gender bias

More male foetus abortions than female? Official data indicates vast under-reporting

As many as 238 foetuses and newborns were abandoned in South Delhi alone.

More male babies were victims of foeticide than female in 2014, the latest year for which data are available, according to national crime data, indicating the extent of under-reporting.

As many as 53 male foeticides were reported in 2014, compared to 50 cases of female foeticides, according to National Crime Records Bureau data. Sex of four foetuses were unknown.

Since a law criminalising sex selection came into force 20 years ago in 1996, 350 people have been convicted, which is nearly 18 every year, according to a Lok Sabha (lower house of parliament) reply dated August 5, 2016.

That this is a vast underestimate is obvious from India’s declining child sex ratio (the number of females to 1,000 males under six years of age), which fell from 945 in 1991 to 918 in 2011.

Source: United Nations Population Fund
Source: United Nations Population Fund

“Of the 12 million girls born in India, one million do not see their first birthdays,” said Kamini Lalu, an additional sessions judge in an order in 2014, quoted in the Business Standard. “As a result of this human trafficking has become common in various states of India where teenage girls are being sold for cheap money by poor families, being treated as sex objects with more than half of such cases going unreported.”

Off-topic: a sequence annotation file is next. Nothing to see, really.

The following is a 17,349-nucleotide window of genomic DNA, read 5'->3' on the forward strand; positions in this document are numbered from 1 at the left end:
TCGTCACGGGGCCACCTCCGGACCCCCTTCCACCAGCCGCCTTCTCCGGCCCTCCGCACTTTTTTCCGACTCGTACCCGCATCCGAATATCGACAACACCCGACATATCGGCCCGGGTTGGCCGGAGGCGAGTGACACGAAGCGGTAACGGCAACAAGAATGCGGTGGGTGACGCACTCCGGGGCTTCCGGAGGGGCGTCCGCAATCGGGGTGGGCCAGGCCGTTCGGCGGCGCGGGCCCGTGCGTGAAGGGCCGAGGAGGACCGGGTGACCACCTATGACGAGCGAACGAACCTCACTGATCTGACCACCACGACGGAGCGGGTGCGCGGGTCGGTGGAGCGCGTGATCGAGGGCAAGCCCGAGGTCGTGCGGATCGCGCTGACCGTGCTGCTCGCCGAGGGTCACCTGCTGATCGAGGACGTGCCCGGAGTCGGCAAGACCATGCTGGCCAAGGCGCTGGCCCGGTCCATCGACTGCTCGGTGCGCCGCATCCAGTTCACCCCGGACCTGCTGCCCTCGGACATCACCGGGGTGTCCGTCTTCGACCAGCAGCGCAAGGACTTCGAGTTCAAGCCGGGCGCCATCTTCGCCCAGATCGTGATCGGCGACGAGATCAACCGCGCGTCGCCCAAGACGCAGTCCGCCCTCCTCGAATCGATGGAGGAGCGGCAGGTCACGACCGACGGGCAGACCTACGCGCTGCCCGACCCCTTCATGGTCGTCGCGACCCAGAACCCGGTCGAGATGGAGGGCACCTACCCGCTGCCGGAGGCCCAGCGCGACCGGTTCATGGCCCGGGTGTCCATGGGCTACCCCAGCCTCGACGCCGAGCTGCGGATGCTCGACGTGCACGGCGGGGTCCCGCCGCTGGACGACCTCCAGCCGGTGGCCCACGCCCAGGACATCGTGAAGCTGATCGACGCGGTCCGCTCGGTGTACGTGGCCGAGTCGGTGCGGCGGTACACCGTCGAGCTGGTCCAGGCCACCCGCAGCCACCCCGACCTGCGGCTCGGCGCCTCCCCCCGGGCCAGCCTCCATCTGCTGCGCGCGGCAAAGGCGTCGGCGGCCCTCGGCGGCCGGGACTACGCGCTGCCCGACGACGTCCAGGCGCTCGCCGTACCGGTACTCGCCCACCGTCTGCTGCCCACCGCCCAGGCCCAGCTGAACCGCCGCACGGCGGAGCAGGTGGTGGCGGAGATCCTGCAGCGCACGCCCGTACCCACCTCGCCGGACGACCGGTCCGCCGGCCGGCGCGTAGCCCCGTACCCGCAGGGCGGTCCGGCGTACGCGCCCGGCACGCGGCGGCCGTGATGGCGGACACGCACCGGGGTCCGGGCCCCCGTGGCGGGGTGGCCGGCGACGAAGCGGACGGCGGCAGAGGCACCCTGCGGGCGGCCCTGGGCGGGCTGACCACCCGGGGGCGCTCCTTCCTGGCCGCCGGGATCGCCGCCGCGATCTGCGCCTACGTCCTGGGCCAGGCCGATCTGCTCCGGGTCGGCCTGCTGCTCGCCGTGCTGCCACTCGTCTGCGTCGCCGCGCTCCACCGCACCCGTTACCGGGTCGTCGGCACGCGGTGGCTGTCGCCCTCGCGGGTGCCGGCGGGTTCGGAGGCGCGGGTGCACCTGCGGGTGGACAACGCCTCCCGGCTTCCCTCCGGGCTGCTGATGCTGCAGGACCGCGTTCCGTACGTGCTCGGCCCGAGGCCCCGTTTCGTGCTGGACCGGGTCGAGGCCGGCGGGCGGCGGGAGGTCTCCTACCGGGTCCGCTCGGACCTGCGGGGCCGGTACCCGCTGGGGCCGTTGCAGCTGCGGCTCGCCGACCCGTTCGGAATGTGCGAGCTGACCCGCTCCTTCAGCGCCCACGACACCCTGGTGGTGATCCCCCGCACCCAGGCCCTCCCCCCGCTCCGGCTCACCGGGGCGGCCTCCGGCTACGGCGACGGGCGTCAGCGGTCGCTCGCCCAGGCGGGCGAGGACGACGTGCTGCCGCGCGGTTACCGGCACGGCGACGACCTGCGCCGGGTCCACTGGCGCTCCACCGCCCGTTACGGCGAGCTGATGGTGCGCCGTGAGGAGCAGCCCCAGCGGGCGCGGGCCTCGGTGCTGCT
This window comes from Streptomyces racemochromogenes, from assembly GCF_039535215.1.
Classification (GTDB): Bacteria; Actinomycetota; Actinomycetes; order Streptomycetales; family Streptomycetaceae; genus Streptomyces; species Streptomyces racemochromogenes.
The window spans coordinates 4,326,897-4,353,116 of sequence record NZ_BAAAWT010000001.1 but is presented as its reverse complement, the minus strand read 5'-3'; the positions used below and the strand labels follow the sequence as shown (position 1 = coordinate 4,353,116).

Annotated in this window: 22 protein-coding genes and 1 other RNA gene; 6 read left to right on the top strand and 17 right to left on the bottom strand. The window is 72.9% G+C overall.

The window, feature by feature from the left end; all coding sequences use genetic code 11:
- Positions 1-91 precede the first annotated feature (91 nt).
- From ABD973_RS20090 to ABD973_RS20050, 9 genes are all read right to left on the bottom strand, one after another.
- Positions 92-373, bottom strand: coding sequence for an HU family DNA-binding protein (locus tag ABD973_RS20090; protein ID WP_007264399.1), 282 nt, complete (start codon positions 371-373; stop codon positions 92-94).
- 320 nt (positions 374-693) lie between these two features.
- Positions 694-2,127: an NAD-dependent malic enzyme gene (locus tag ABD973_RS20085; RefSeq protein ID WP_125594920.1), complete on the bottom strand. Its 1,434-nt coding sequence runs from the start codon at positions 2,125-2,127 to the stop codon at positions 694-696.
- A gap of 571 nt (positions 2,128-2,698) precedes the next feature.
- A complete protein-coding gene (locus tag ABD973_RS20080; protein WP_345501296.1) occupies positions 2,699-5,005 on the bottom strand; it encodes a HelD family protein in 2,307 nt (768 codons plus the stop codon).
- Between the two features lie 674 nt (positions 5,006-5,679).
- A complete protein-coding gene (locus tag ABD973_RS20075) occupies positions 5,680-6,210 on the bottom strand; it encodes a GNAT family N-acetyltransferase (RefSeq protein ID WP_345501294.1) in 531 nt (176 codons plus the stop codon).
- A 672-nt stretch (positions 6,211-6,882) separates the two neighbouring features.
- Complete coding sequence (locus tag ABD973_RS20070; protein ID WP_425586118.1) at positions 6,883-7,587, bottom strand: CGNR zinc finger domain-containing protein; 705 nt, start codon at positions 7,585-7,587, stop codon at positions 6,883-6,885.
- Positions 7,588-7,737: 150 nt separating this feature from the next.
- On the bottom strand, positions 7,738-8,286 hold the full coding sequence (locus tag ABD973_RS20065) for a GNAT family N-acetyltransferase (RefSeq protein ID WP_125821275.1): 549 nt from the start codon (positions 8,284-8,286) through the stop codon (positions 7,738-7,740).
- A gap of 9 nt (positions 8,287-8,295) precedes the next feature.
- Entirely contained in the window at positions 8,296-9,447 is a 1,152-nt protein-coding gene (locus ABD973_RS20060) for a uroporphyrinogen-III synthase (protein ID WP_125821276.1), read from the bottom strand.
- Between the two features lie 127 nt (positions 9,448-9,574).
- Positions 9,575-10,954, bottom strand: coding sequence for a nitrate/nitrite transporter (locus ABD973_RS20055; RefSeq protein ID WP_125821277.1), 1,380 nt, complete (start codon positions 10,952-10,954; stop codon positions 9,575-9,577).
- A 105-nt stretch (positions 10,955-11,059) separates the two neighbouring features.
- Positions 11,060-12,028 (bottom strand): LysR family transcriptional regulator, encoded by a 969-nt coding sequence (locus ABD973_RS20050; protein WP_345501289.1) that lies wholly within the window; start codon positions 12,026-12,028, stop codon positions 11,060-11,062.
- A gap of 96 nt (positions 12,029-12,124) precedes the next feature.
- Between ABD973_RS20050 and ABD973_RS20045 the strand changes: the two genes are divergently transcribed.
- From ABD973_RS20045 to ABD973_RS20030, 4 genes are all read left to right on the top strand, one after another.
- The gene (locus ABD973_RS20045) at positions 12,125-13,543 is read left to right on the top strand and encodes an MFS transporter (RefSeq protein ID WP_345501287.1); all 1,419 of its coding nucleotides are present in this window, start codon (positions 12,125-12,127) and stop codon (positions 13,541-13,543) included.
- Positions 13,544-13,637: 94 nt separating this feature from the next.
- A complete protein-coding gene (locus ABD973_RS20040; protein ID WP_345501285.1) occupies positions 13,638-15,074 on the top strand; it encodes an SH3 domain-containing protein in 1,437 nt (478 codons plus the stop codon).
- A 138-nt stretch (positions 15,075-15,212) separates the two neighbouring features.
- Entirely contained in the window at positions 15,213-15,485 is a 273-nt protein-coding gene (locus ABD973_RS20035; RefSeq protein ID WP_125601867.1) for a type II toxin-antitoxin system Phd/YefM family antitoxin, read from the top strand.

As many as 238 foetuses and newborns were abandoned in South Delhi alone, between 1996 and 2012; of these, 115 were males, 110 were females, and sex of 13 foetuses could not be ascertained, according to an All India Institute of Medical Science study, the Indian Express reported on August 17, 2016.

Males were predominant, but on closer examination, “females out-numbered males” among the foetuses five months (20 weeks) of gestational age, Dr C Behera, one of the co-authors of the report, said. “Owing to the societal bias in favour of a male, this could mean that selective female foeticide happened during this period. In India, medical abortion is allowed only up to 20 weeks of gestational age and criminal abortions and selective female foeticide subsequent to antenatal sex determination are more likely before 20 weeks of pregnancy,” Behera said.

Madhya Pradesh reported the most (15) female foeticide cases in 2014, followed by Rajasthan (11), Punjab (7), Uttar Pradesh (4) and Haryana (4), according to an August 5, 2016 reply to the Lok Sabha. Provisional data for 2015 reported 52 female foeticides, with Madhya Pradesh and Maharashtra reporting more than other states, 12 each.

As many as 2,296 cases have been filed across India for illegal sex-determination tests as of March 2016, the government told the Parliament.